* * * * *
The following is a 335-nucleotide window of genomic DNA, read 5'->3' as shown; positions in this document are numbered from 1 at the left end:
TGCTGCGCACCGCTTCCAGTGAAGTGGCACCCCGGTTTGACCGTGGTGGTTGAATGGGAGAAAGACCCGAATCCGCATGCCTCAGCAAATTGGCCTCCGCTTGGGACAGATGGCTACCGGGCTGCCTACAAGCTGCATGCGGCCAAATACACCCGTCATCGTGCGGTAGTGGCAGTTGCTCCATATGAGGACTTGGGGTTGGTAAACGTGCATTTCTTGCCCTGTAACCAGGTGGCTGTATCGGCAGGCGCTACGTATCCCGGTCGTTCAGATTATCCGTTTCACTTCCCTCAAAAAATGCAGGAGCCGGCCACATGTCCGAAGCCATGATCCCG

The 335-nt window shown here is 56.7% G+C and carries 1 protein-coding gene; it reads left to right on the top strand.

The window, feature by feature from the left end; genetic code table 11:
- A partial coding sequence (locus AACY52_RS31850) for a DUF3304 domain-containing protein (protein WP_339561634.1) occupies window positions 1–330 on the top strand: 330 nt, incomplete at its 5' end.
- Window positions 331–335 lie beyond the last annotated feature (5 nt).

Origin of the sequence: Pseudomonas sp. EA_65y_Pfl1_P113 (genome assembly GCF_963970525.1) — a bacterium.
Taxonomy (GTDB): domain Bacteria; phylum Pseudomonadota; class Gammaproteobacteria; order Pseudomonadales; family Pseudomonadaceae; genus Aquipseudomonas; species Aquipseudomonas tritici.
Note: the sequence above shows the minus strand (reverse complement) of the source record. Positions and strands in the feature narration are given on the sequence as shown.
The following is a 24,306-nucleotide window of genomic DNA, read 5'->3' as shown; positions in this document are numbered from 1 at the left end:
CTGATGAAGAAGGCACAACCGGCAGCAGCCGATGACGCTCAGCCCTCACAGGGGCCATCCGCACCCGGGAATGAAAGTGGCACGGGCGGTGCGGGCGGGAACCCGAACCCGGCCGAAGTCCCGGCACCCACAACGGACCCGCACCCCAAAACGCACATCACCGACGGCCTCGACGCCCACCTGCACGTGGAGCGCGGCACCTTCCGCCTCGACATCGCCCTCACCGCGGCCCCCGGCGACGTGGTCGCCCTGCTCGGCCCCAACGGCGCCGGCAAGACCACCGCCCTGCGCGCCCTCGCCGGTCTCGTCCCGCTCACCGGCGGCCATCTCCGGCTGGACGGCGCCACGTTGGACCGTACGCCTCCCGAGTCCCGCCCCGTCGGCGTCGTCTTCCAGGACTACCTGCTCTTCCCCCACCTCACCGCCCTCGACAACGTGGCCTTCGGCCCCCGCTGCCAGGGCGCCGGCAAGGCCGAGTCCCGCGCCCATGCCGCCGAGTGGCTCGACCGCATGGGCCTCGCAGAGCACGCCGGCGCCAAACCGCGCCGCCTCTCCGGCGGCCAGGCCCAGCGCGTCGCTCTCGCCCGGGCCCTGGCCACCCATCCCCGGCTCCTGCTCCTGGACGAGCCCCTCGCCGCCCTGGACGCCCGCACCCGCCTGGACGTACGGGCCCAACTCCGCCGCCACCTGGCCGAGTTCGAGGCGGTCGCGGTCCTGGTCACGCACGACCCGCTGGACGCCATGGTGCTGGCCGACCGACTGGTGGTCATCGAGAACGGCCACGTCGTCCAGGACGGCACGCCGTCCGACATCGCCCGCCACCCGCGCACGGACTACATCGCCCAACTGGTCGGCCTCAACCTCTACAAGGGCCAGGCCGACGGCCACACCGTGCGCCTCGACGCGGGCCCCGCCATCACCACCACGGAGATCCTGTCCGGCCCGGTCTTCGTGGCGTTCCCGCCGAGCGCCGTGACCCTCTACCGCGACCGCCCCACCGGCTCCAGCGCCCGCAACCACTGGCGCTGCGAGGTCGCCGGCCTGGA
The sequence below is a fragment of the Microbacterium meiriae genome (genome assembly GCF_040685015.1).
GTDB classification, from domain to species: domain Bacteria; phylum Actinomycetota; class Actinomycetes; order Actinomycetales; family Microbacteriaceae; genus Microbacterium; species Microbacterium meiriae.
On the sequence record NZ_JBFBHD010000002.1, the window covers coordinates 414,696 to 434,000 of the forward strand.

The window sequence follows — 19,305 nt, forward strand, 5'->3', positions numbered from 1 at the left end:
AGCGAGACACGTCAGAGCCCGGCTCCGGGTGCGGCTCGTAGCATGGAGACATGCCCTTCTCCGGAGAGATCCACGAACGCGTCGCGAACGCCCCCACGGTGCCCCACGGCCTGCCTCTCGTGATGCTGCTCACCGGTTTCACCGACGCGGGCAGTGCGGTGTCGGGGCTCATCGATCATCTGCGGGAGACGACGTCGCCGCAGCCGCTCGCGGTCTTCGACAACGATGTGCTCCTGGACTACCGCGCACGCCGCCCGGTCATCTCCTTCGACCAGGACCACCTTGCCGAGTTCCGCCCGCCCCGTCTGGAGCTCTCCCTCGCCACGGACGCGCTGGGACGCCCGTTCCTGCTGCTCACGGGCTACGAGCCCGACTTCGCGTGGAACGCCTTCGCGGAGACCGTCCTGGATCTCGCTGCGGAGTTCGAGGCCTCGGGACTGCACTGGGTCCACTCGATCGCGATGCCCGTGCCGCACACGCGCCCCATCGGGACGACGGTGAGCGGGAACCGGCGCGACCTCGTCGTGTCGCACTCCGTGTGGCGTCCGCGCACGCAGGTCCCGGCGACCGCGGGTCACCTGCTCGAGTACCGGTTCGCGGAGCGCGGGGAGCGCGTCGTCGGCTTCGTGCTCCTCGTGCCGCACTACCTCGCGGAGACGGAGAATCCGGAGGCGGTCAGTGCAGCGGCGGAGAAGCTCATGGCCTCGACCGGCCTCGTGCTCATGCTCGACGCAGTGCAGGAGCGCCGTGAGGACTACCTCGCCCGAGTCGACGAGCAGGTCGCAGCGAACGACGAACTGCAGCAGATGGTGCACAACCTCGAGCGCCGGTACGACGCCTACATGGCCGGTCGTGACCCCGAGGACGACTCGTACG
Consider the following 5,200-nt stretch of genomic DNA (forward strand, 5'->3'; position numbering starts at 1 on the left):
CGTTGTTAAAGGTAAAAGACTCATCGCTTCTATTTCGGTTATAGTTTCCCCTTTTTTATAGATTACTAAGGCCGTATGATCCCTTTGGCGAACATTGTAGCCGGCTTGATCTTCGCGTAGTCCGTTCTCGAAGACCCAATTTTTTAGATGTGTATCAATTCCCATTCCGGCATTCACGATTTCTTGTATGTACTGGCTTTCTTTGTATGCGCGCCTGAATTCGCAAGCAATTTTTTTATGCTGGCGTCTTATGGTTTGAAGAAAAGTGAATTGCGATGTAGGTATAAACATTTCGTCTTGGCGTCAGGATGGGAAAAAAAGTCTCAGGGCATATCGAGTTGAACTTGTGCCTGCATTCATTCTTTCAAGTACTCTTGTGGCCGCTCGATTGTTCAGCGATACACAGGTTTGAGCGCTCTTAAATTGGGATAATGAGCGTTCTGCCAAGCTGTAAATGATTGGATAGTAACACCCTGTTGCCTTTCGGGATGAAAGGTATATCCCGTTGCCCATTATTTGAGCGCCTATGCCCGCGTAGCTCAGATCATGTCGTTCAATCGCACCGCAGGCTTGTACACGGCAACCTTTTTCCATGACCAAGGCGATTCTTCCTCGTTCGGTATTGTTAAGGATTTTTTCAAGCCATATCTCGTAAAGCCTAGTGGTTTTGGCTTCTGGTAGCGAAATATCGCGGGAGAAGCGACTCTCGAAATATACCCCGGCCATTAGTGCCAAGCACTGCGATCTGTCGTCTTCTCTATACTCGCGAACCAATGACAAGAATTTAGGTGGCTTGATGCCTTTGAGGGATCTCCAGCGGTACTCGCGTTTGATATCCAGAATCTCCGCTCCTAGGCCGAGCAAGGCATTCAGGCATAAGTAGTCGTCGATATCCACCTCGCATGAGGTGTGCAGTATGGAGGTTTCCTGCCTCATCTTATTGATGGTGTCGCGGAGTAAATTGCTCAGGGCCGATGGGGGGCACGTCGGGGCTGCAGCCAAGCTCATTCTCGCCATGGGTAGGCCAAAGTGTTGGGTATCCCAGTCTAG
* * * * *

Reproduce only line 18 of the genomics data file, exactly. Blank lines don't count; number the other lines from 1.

CGTTGTTAAAGGTAAAAGACTCATCGCTTCTATTTCGGTTATAGTTTCCCCTTTTTTATAGATTACTAAGGCCGTATGATCCCTTTGGCGAACATTGTAGCCGGCTTGATCTTCGCGTAGTCCGTTCTCGAAGACCCAATTTTTTAGATGTGTATCAATTCCCATTCCGGCATTCACGATTTCTTGTATGTACTGGCTTTCTTTGTATGCGCGCCTGAATTCGCAAGCAATTTTTTTATGCTGGCGTCTTATGGTTTGAAGAAAAGTGAATTGCGATGTAGGTATAAACATTTCGTCTTGGCGTCAGGATGGGAAAAAAAGTCTCAGGGCATATCGAGTTGAACTTGTGCCTGCATTCATTCTTTCAAGTACTCTTGTGGCCGCTCGATTGTTCAGCGATACACAGGTTTGAGCGCTCTTAAATTGGGATAATGAGCGTTCTGCCAAGCTGTAAATGATTGGATAGTAACACCCTGTTGCCTTTCGGGATGAAAGGTATATCCCGTTGCCCATTATTTGAGCGCCTATGCCCGCGTAGCTCAGATCATGTCGTTCAATCGCACCGCAGGCTTGTACACGGCAACCTTTTTCCATGACCAAGGCGATTCTTCCTCGTTCGGTATTGTTAAGGATTTTTTCAAGCCATATCTCGTAAAGCCTAGTGGTTTTGGCTTCTGGTAGCGAAATATCGCGGGAGAAGCGACTCTCGAAATATACCCCGGCCATTAGTGCCAAGCACTGCGATCTGTCGTCTTCTCTATACTCGCGAACCAATGACAAGAATTTAGGTGGCTTGATGCCTTTGAGGGATCTCCAGCGGTACTCGCGTTTGATATCCAGAATCTCCGCTCCTAGGCCGAGCAAGGCATTCAGGCATAAGTAGTCGTCGATATCCACCTCGCATGAGGTGTGCAGTATGGAGGTTTCCTGCCTCATCTTATTGATGGTGTCGCGGAGTAAATTGCTCAGGGCCGATGGGGGGCACGTCGGGGCTGCAGCCAAGCTCATTCTCGCCATGGGTAGGCCAAAGTGTTGGGTATCCCAGTCTAG